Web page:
Those three teams are joined by the Tigers, Marlins, Orioles, and Mariners in having an average positional ranking of 20th or higher; the Diamondbacks (19.55) could join them if we felt like rounding. Some of those teams’ young players will out-perform their projections — projection systems are often skeptical, or at least conservative, when it comes to prospects — but it’s an underwhelming septet.

Ordinal rankings have their limitations. Some positions cluster tightly together: Twelve teams fall between 2 and 3 WAR at catcher, and 14 clubs’ bullpens are clustered in the same small band, with tiny fractions separating them on the backend. The Astros and Braves flipped spots in the second base rankings this week, but first and second place are separated by 0.1 WAR, and the top three teams at third base are essentially tied. As I mentioned in my introduction, it is important to look at the magnitude of the differences between the rankings, as well as the rankings themselves. Thinking about whether a team falls above or below league average, and by how much, might be a more useful way of approaching things than obsessing over where your favorite team ranked. To that end, I calculated the Z-Scores of each team’s projected positional WAR (again, using the figures on Team WAR Totals page) to show you the number of standard deviations away from league average each team is at each spot:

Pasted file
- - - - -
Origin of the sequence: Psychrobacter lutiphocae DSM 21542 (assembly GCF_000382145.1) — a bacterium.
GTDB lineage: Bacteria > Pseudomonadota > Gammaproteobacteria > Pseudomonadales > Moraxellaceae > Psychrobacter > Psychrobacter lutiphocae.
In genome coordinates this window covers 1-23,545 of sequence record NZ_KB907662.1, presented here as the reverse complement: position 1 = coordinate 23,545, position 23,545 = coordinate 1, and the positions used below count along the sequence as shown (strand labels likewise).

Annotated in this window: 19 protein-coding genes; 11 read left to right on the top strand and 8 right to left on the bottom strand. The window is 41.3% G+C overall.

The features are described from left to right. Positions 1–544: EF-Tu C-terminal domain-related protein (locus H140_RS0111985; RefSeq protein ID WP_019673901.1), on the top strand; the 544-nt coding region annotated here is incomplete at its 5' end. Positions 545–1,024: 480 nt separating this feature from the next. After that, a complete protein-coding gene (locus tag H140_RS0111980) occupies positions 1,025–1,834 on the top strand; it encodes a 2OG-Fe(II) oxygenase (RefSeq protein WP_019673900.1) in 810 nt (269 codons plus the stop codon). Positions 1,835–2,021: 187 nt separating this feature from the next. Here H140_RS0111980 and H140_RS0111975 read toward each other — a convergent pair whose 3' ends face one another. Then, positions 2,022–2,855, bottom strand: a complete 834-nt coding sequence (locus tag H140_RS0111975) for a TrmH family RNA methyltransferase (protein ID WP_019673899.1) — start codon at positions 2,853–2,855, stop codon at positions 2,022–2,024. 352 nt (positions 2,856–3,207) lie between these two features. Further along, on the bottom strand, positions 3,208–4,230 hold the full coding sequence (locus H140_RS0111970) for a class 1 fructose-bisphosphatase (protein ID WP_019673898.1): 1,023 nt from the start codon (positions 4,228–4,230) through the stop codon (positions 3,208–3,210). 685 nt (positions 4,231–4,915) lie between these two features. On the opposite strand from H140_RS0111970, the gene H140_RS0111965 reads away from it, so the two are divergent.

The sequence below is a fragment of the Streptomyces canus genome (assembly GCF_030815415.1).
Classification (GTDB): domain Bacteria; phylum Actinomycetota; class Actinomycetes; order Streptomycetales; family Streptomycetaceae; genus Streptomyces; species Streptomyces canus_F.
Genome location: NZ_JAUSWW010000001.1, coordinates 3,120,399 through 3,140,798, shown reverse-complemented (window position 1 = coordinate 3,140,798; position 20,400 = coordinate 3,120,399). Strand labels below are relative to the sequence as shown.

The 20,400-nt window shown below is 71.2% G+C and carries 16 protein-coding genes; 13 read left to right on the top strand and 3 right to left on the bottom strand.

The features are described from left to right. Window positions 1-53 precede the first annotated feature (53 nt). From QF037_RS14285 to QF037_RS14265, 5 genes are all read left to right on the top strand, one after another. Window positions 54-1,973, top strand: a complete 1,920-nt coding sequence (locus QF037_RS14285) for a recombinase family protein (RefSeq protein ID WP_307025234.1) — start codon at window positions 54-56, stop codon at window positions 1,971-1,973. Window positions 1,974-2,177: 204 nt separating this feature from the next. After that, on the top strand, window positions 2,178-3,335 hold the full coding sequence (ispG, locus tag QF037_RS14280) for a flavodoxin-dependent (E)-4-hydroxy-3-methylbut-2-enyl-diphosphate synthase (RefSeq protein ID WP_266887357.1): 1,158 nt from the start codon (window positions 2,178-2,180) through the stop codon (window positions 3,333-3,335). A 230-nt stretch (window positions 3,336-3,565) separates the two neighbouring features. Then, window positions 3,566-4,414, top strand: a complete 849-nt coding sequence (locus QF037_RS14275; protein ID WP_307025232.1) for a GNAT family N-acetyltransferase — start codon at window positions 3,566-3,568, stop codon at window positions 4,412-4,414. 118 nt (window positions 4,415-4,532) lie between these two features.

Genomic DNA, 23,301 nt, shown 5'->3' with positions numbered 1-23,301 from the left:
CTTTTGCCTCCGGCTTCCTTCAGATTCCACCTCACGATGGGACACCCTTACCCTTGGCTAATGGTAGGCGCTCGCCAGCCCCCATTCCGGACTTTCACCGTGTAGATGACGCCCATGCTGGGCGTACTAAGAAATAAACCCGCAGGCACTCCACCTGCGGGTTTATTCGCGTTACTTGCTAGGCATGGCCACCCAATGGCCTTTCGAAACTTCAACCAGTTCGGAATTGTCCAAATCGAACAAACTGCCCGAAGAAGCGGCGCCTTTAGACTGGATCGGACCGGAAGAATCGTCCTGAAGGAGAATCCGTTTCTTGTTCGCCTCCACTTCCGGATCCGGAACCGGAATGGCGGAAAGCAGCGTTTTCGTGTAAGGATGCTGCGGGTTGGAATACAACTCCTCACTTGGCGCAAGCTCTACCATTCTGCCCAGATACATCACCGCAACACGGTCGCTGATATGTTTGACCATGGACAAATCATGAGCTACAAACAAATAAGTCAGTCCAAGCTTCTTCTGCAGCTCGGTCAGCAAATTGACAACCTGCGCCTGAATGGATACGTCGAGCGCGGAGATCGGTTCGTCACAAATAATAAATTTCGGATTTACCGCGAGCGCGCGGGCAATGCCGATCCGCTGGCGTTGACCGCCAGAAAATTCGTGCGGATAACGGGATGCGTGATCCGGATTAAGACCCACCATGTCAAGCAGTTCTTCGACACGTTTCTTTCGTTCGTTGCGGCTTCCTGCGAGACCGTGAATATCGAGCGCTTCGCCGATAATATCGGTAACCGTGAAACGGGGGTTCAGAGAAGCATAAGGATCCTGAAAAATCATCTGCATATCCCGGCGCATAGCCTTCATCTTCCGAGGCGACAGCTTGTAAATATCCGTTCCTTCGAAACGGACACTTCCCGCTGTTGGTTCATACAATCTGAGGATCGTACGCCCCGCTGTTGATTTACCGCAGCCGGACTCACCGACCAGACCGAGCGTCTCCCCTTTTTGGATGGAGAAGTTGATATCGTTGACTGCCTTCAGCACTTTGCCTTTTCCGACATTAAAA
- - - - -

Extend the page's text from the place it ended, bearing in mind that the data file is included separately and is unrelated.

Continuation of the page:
2021 Projected Positional Z-Scores
Team C 1B 2B SS 3B DH LF CF RF SP RP WAR
Angels 0.2 -1.0 0.0 -0.1 1.9 0.5 -0.5 3.3 -1.2 -0.2 -0.2 0.5
Astros -0.3 -0.7 2.2 1.5 1.9 2.9 1.3 -0.4 0.7 -0.5 -0.7 1.0
Athletics 0.8 1.5 -0.7 -1.0 1.6 0.0 0.2 0.8 -0.6 -0.5 -0.5 0.2
Blue Jays 1.3 1.2 1.6 1.1 0.2 0.8 0.5 1.2 -0.2 0.2 -0.1 1.0
Braves 0.2 2.6 2.1 -0.5 -0.9 -0.9 1.8 -0.9 2.0 0.3 1.0 0.8
Brewers -0.7 -0.6 0.5 -0.7 -0.8 -0.5 2.9 0.0 -0.7 0.4 1.3 0.0
Cardinals -0.3 0.9 -0.4 0.1 0.8 -0.7 -0.6 0.0 -0.7 -0.2 0.1 -0.1
Cleveland 0.2 -0.8 -0.2 -0.8 1.9 0.8 0.6 -0.7 -0.6 -0.2 0.2 0.0
Cubs 0.0 1.3 -0.5 -0.1 0.1 -0.6 0.7 0.0 0.0 -1.2 -0.3 -0.3
Diamondbacks 0.0 -0.5 0.1 -0.5 -0.9 -0.7 -0.6 0.3 -0.6 -0.6 -0.8 -0.7
Dodgers 1.2 1.4 0.3 1.9 0.3 -0.5 0.0 1.8 2.6 2.0 1.2 2.1